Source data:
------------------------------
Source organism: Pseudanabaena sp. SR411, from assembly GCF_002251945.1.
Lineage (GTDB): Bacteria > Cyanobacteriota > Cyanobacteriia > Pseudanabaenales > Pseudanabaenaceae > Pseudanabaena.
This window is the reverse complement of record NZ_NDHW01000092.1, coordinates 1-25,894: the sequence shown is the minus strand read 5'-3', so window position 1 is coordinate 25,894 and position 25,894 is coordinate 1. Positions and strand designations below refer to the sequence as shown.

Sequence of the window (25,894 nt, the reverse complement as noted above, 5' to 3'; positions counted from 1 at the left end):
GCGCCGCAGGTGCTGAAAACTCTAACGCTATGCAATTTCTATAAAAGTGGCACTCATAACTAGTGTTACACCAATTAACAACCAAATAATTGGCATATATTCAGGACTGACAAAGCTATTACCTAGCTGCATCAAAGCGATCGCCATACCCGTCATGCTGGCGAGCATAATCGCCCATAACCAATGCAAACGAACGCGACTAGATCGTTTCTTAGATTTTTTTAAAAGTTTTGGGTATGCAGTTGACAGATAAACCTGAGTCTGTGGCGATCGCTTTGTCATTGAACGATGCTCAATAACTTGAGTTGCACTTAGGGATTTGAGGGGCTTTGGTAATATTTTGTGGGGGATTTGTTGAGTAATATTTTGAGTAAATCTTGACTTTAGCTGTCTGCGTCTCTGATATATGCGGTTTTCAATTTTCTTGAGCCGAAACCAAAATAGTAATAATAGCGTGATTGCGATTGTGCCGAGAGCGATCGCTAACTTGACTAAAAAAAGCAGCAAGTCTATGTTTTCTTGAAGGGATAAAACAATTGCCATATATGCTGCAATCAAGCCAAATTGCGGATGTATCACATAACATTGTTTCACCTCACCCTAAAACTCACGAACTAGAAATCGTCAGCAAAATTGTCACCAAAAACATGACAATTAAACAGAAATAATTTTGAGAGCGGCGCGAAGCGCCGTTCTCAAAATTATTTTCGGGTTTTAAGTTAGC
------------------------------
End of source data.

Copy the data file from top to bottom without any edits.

Source organism: Pseudanabaena sp. SR411, from assembly GCF_002251945.1.
Lineage (GTDB): Bacteria > Cyanobacteriota > Cyanobacteriia > Pseudanabaenales > Pseudanabaenaceae > Pseudanabaena.
This window is the reverse complement of record NZ_NDHW01000092.1, coordinates 1-25,894: the sequence shown is the minus strand read 5'-3', so window position 1 is coordinate 25,894 and position 25,894 is coordinate 1. Positions and strand designations below refer to the sequence as shown.

Sequence of the window (25,894 nt, the reverse complement as noted above, 5' to 3'; positions counted from 1 at the left end):
GCGCCGCAGGTGCTGAAAACTCTAACGCTATGCAATTTCTATAAAAGTGGCACTCATAACTAGTGTTACACCAATTAACAACCAAATAATTGGCATATATTCAGGACTGACAAAGCTATTACCTAGCTGCATCAAAGCGATCGCCATACCCGTCATGCTGGCGAGCATAATCGCCCATAACCAATGCAAACGAACGCGACTAGATCGTTTCTTAGATTTTTTTAAAAGTTTTGGGTATGCAGTTGACAGATAAACCTGAGTCTGTGGCGATCGCTTTGTCATTGAACGATGCTCAATAACTTGAGTTGCACTTAGGGATTTGAGGGGCTTTGGTAATATTTTGTGGGGGATTTGTTGAGTAATATTTTGAGTAAATCTTGACTTTAGCTGTCTGCGTCTCTGATATATGCGGTTTTCAATTTTCTTGAGCCGAAACCAAAATAGTAATAATAGCGTGATTGCGATTGTGCCGAGAGCGATCGCTAACTTGACTAAAAAAAGCAGCAAGTCTATGTTTTCTTGAAGGGATAAAACAATTGCCATATATGCTGCAATCAAGCCAAATTGCGGATGTATCACATAACATTGTTTCACCTCACCCTAAAACTCACGAACTAGAAATCGTCAGCAAAATTGTCACCAAAAACATGACAATTAAACAGAAATAATTTTGAGAGCGGCGCGAAGCGCCGTTCTCAAAATTATTTTCGGGTTTTAAGTTAGC